Title page for ETD etd-222102139711101


Type of Document Master's Thesis
Author Ergen, Feyza F.
URN etd-222102139711101
Title Effects of Interface Format, Feedback Style, and System Lag on the Usability of Hand-Held Internet Controllers
Degree Master of Science
Department Industrial and Systems Engineering
Advisory Committee
Advisor Name Title
Deighan, John
Farley, Willard W. Jr.
Beaton, Robert J. Committee Chair
Keywords
  • user-interface design
  • human-computer interaction
  • system response time
  • feedback
  • tree-menu structures
  • internet
Date of Defense 1996-12-17
Availability unrestricted
Abstract
The increasing popularity of the World Wide

Web (WWW) has created a new market:

Web access through television to

accommodate those who either cannot afford

existing hardware or are intimidated by

computers. Current efforts to combine the

WWW and television have targeted potential

novice users. One of the approaches for

creating a WWW browsing system that is

both simple to use and inexpensive is the

utilization of the existing cable system to

provide Web access through television. Some

unique characteristics of this browsing system

are fast access to the Web, the use of nine

buttons on a universal remote control, and an

index structure for reaching Web sites. Since

browsing the Web through television is

relatively new, many interface issues need to

be examined. The purpose of this research

was to investigate potential user interface

designs for this WWW browser and to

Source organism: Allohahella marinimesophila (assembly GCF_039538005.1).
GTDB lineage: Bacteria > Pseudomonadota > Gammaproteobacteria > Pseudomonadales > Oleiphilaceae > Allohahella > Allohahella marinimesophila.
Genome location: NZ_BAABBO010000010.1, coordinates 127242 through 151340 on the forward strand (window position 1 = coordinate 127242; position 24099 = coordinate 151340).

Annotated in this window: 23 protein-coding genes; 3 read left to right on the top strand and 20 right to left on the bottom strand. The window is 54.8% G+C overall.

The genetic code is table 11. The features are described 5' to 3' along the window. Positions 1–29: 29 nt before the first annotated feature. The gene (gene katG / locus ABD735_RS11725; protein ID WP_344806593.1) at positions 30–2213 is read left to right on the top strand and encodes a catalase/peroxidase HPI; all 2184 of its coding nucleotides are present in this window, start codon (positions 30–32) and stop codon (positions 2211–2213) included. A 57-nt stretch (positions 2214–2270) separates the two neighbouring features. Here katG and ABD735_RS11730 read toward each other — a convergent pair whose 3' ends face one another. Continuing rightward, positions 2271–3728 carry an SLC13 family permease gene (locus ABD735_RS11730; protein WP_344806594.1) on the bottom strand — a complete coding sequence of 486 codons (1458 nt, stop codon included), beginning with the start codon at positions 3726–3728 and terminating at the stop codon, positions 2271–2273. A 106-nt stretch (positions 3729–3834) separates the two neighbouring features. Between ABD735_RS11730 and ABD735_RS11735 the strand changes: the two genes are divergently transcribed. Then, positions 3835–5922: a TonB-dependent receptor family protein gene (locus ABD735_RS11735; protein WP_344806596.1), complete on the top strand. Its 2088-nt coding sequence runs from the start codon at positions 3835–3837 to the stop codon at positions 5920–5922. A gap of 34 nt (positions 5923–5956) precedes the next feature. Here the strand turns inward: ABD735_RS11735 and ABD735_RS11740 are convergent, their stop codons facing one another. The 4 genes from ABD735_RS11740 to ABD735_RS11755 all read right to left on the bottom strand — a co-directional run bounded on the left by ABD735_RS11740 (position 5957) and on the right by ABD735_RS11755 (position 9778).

evaluate the usability of the nine-button

interface.

Sixteen volunteers participated in the

experiment and were asked to navigate to

specific Web sites with two interface formats,

five different system lag times (0.2, 0.7, 1.3,

2.0, and 3.0 seconds), and three feedback

styles (active feedback, passive feedback and

no feedback). Participants were prescreened

for their experience with computers and

browsing the Web. The experiment was

conducted in a living room setting to simulate

real life situations and participants were given

a total of 42 tasks to complete throughout the

experiment. Each task consisted of navigating

through the tree structure with either one of

the two interface formats until reaching a

designated Web site. The number of errors

committed and task completion times were

recorded. In addition, participants were

asked to rate the WWW browser system

after each task as well as after the entire

experiment.

Participants preferred the 0.2 second system

lag and the active feedback style. Overall,

they committed fewer errors and took less

time to complete tasks with the tabbing

interface than with the one-to-one mapping

interface. Experienced participants committed

more errors than did the inexperienced ones.

Increase of system lag time was determined

to have a greater adverse effect on the

tabbing interface than on the one-to-one

mapping interface.

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